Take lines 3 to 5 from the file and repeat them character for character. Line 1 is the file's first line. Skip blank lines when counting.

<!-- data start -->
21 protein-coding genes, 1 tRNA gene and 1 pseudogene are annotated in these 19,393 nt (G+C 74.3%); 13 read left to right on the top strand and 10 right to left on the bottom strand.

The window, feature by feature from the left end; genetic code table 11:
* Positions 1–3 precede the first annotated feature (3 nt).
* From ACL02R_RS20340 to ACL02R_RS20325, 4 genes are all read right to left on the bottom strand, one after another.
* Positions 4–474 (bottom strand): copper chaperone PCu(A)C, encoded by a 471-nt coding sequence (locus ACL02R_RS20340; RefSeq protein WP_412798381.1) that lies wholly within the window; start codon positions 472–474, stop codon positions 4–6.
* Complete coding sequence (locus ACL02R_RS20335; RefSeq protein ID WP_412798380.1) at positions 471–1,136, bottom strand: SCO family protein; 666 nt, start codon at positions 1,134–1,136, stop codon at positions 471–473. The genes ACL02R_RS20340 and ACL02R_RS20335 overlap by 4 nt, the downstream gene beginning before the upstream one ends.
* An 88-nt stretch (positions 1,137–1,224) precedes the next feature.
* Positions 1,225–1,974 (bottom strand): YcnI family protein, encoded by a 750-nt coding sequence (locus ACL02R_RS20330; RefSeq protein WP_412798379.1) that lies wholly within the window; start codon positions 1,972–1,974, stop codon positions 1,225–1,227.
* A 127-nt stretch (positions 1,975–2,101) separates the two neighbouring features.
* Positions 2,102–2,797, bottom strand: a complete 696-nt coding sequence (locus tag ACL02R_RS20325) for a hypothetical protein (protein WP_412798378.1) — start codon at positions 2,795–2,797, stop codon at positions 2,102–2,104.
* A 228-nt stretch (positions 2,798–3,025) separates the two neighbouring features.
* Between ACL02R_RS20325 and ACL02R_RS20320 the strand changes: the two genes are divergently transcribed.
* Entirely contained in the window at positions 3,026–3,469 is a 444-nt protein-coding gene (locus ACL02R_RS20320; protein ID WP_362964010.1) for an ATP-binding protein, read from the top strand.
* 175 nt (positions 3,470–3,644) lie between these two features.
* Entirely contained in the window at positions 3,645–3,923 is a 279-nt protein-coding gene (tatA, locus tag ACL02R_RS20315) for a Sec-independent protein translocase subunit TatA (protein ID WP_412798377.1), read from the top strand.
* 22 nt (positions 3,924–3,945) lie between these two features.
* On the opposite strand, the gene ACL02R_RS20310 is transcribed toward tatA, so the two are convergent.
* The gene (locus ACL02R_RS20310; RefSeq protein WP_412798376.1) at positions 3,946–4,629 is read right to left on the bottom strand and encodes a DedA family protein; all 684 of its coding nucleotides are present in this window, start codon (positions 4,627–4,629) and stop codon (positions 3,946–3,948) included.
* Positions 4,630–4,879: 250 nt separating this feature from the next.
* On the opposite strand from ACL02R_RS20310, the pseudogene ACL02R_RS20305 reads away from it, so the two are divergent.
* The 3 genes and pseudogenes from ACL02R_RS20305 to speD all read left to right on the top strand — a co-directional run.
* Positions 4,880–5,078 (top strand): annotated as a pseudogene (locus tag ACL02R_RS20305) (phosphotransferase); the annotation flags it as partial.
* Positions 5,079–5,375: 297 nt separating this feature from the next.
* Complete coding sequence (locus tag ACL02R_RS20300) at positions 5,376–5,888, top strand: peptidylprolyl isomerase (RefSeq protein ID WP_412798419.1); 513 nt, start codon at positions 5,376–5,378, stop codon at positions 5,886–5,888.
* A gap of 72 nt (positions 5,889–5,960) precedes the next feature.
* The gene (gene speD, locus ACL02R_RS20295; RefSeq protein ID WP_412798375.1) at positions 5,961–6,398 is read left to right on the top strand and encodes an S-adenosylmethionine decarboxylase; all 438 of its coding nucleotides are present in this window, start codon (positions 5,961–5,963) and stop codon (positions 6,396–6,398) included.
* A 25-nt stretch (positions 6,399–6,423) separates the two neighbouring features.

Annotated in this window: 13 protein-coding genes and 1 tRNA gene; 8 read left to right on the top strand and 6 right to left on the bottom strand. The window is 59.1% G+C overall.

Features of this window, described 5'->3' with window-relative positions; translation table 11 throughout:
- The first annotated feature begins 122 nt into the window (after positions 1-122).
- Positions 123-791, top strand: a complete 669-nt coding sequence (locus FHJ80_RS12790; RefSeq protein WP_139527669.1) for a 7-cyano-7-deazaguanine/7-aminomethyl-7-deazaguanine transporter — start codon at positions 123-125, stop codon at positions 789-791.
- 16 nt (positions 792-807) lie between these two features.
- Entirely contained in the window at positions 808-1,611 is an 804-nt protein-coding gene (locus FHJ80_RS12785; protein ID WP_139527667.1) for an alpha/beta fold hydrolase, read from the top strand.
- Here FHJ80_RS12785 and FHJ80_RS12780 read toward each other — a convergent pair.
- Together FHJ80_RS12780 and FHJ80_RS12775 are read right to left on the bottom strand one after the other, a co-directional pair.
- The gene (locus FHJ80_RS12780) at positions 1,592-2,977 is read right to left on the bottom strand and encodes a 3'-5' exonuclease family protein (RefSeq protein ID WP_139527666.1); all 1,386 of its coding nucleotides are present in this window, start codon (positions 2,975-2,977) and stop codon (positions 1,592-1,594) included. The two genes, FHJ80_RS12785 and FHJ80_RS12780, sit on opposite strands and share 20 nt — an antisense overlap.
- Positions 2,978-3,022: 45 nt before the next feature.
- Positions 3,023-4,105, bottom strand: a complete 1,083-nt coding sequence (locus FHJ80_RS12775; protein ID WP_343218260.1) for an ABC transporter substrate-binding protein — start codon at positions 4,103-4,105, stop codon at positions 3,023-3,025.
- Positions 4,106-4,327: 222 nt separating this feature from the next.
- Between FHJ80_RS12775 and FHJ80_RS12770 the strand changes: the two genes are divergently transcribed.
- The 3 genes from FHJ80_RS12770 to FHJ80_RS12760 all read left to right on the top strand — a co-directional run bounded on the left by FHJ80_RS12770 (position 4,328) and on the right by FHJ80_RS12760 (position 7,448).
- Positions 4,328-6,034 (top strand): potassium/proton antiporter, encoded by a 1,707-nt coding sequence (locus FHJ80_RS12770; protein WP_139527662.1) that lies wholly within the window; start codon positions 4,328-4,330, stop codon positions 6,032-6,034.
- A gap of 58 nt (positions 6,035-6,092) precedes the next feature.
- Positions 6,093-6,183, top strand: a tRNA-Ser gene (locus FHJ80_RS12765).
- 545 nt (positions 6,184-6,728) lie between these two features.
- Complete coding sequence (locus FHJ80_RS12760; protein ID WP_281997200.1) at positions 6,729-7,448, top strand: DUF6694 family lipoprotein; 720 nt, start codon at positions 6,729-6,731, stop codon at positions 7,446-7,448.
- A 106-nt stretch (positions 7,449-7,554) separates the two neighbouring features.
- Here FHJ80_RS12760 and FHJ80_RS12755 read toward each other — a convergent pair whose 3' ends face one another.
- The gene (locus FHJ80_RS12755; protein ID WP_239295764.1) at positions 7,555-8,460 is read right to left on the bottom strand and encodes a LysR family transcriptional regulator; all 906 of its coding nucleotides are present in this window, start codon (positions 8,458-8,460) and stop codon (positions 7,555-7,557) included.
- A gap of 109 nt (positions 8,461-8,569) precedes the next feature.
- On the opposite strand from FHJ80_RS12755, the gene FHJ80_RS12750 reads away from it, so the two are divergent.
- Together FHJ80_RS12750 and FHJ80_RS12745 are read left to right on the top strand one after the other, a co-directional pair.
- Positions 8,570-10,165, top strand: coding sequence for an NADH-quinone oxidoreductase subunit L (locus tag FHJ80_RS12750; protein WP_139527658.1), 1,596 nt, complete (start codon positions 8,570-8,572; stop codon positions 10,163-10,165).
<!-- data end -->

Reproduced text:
* Positions 1–3 precede the first annotated feature (3 nt).
* From ACL02R_RS20340 to ACL02R_RS20325, 4 genes are all read right to left on the bottom strand, one after another.
* Positions 4–474 (bottom strand): copper chaperone PCu(A)C, encoded by a 471-nt coding sequence (locus ACL02R_RS20340; RefSeq protein WP_412798381.1) that lies wholly within the window; start codon positions 472–474, stop codon positions 4–6.